A couple days ago, the Plone community announced the release of Plone 4.2, the newest version of their open-source content management system. Plone has nearly 340 core developers and more than 300 solution providers in 57 countries. The project has been actively developed since 2001, is available in more than 40 languages, and has one of the best security track record of any major CMS.
Plone is Python centric which is why I probably don't cover it too often, yet because it is Python based it's also the very reason why I've kept my eye on Plone for the six years I've ran CMS Report. Python is one of my favorite programming languages and lately it has seen seen a resurgence in popularity among developers. My point is simply that with the upward popularity trend in Python, I wouldn't be surprised to see more developers and CMS users paying more attention to Plone.
Plone 4.2 is a minor release that includes several significant new features and many bug fixes. The upgrade path to Plone 4.2 is expected to be seamless from previous versions. Plone 4.2 includes two major new features: new collections and Diazo integration with plone.app.theming.
According to the release announcement, Collections are Plone’s most powerful tool for building custom listings of content. In other CMS projects, "Collections" would be called a "content construction kit" or a "custom content builder". Collections have been a part of Plone since version 2.0, and are popular with integrators and end-users alike. However, collections were built with a heavyweight backend that could affect site performance under some circumstances, and the user interface was a bit clumsy by modern standards.
In Plone 4.2, collections performance has been improved and allows for a simpler, more intuitive end-user experience that makes building and editing collections faster and easier. Content managers now can build collections in one step and immediately see a preview of the results. Changing or adding criteria automatically updates this preview.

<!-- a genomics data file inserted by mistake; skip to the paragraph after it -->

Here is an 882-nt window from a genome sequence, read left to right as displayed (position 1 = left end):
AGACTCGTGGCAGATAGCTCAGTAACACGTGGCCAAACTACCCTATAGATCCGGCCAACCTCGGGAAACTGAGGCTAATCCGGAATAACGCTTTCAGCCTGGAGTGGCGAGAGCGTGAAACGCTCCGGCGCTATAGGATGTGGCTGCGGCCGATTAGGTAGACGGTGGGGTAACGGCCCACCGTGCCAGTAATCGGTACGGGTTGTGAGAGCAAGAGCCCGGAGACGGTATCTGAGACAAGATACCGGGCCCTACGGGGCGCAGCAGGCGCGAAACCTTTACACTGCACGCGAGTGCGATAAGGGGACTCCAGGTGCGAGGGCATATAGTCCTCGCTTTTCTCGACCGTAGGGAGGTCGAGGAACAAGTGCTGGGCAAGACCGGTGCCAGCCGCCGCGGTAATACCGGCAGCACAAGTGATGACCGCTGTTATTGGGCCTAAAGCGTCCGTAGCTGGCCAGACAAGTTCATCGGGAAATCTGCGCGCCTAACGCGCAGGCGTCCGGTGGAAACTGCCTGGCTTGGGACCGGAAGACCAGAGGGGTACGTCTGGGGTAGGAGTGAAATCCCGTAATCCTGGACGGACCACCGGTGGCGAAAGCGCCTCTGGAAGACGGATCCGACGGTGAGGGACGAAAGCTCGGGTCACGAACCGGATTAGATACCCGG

In most CMSs, doing fully custom designs requires developing a deep understanding of the underlying technology stack. Plone 4.2 tries to address this theming hurdle with Diazo, a simple, innovative approach to website theming that makes it possible to create Plone themes without having to understand Plone’s underlying technology.
Diazo, integrated into Plone via plone.app.theming, lets people build fully customized Plone themes with their existing knowledge of HTML and CSS, plus a few simple rules to merge Plone content into their theme’s HTML template. In addition, Diazo can be used to theme virtually any website, not just Plone, which makes it ideal for applying a consistent look and feel across multiple subsites.
[Source: Plone 4.2 release announcement]
Bryan Ruby is the owner and editor for CMS Report. He founded CMSReport.com in 2006 on the belief that information technologists, website owners, and web developers desired visiting sites where they could learn about content management systems without the sales pitch. Besides this site, you can follow Bryan at Google+ and Twitter.